Real Estate, with its multiple stakeholders, huge financial stakes, varied and fragmented specializations, and robust regulatory frameworks, is one of the most complicated industries. Moreover, in its present state, it is rife with issues, owing to a large number of intermediaries, inefficient asset management systems, and so on.
Blockchain on the other hand, is rapidly emerging as one of the most groundbreaking technology of our times, which can transform most, if not all of our existing industries. Real Estate is obviously one of them.
Among other things, Blockchain enables the tokenization of assets which, as we will see, could empower the real estate industry for the future. Already, the enthusiasm is high in this regard with companies such as Harbor tokenizing real estate assets worth hundreds of millions.
So, in this article, I discuss some of the essential aspects of this tokenization drive, focusing on what it is, how it can help, and some of its challenges, to name a few.
What is Tokenization?
We cannot proceed fruitfully, without an understanding of what tokenization is. Yet, before that, we must be clear on what Blockchain is.
Now, Blockchain is a lot of things. However, for our purpose, it should suffice to know that it is a distributed ledger technology, which store cryptographically encrypted data in the form of “blocks”. Each block contains a piece of information linking it to the previous block, forming a “chain”.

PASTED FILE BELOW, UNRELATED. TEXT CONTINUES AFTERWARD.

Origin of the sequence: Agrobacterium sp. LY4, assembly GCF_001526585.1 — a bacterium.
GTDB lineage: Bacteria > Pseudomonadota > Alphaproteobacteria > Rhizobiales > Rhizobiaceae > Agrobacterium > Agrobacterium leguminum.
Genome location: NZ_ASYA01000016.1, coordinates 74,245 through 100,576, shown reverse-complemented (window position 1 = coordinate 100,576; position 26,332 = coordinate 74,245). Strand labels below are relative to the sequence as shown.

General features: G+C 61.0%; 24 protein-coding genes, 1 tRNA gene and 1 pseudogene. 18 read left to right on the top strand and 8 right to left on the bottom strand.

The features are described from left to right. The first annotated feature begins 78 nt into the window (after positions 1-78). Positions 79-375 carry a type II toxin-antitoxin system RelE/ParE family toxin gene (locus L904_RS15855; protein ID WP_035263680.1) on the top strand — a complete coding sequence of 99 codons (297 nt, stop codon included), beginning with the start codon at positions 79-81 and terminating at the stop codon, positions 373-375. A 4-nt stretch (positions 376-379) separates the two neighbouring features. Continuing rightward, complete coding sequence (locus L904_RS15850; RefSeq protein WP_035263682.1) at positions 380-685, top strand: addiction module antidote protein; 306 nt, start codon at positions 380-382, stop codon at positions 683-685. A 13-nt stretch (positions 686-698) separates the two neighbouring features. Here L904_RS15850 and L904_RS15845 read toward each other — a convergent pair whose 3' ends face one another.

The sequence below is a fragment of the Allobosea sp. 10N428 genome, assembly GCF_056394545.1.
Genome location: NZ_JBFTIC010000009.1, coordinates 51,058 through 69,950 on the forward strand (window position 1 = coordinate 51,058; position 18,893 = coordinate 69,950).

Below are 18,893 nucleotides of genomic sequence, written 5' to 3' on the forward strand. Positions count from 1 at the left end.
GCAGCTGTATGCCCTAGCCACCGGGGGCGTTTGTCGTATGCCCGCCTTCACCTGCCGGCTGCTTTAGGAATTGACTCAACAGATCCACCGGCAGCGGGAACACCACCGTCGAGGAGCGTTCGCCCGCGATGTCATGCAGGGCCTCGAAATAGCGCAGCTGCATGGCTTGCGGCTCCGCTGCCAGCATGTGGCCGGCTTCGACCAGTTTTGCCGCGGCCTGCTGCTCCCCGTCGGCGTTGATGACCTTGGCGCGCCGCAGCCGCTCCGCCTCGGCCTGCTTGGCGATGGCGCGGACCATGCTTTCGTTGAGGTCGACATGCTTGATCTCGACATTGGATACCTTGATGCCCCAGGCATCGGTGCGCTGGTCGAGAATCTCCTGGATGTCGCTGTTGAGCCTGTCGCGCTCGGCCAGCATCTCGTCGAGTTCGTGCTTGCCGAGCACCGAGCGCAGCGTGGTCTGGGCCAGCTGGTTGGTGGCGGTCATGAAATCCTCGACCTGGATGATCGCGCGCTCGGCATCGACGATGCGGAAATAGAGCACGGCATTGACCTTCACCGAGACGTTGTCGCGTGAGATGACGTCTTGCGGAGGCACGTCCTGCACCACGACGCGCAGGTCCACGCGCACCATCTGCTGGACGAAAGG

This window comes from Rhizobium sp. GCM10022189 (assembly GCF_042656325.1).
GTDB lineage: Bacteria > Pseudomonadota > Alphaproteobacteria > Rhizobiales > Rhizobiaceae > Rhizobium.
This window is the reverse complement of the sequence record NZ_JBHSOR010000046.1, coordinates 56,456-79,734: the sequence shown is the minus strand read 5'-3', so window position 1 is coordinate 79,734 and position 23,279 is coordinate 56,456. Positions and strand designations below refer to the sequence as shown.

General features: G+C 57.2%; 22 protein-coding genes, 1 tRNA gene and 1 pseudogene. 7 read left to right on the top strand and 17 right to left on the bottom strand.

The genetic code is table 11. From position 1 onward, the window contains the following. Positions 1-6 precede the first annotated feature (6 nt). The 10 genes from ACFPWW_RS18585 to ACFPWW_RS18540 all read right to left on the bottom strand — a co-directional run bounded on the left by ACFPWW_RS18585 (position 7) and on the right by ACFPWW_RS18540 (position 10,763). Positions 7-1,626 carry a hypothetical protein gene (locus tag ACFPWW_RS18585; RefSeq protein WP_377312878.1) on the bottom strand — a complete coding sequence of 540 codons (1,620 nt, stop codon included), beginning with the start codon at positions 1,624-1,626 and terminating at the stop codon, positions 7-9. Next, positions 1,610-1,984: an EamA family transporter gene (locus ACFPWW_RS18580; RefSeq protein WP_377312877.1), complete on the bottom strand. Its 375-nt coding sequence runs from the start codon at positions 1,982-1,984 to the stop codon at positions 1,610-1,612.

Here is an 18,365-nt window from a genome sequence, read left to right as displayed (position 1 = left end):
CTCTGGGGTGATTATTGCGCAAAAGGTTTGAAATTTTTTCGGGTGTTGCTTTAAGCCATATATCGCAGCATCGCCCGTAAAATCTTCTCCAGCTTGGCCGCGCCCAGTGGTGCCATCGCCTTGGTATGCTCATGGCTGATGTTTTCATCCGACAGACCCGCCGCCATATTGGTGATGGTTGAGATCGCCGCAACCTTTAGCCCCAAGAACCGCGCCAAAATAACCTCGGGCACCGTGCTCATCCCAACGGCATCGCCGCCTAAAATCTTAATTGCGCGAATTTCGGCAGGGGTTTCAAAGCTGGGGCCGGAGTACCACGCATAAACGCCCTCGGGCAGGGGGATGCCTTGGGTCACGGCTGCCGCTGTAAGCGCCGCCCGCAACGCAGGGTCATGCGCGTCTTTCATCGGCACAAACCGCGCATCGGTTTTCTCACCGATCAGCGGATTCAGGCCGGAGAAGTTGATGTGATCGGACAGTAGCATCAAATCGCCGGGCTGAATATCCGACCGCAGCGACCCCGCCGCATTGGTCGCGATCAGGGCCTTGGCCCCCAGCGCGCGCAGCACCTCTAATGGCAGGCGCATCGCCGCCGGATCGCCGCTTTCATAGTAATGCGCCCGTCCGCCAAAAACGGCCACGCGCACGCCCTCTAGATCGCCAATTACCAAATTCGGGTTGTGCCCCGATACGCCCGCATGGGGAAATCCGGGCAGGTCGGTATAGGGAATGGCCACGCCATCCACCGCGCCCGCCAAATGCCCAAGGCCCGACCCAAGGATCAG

It involves a decentralized peer-to-peer network, which has no central authority and has an append-only structure. That is, it allows only the addition of data to the end of the chain. No data, once published on the Blockchain, can be altered or modified. Thus, a Blockchain is immutable and fully verifiable by any member on the network.
Being ultimately a database (with a difference of course), Blockchain can be used to store value and records. Moreover, it has the unique ability to use smart contracts, which are pieces of code that can be used to represent any real-world asset.
And, tokenization is the process of creating digital representations of assets using Blockchain-enabled smart contracts. Indeed, it is possible to tokenize any and every kind of asset, liquid or otherwise, ranging from real estate property to works of art.
Tokenizing Real Estate – A Promising Idea
Having discussed what it is, we can now come to our main concern – How can it help Real Estate? At the outset, it’s worthwhile to mention that some of the general benefits of tokenization accrue from those of the underlying Blockchain technology.
Among other things, these include greater transparency, efficiency, reduced establishment costs by ruling out intermediaries, security, seamless data access, and so on. However, tokenization has some specific benefits to offer to the real estate industry.
In what follows, I will simultaneously explore some of the major issues with the industry’s traditional form and how tokenization might help to mitigate the same. This, I believe, would also enable my reader to see the significance of this Blockchain-powered process.
Illiquidity to Liquidity
By nature, assets in real estate are illiquid to a great extent. According to Investopedia, “illiquid refers to the state of a stock, bond, or other assets that cannot easily be sold or exchanged for cash without a substantial loss in value.”
Consequently, sellers of real estate have to bear a significant amount as illiquidity discounts. And, some of the major reasons behind this include lack of public markets, difficulty in transactions, inadequate access to capital.
For all of these, tokenization can be of great help. First, and most importantly, by transferring the value stored in physical, tangible assets onto tokens, tokenized real estate benefits from liquidity. As a result, they can be transacted easily over Blockchains.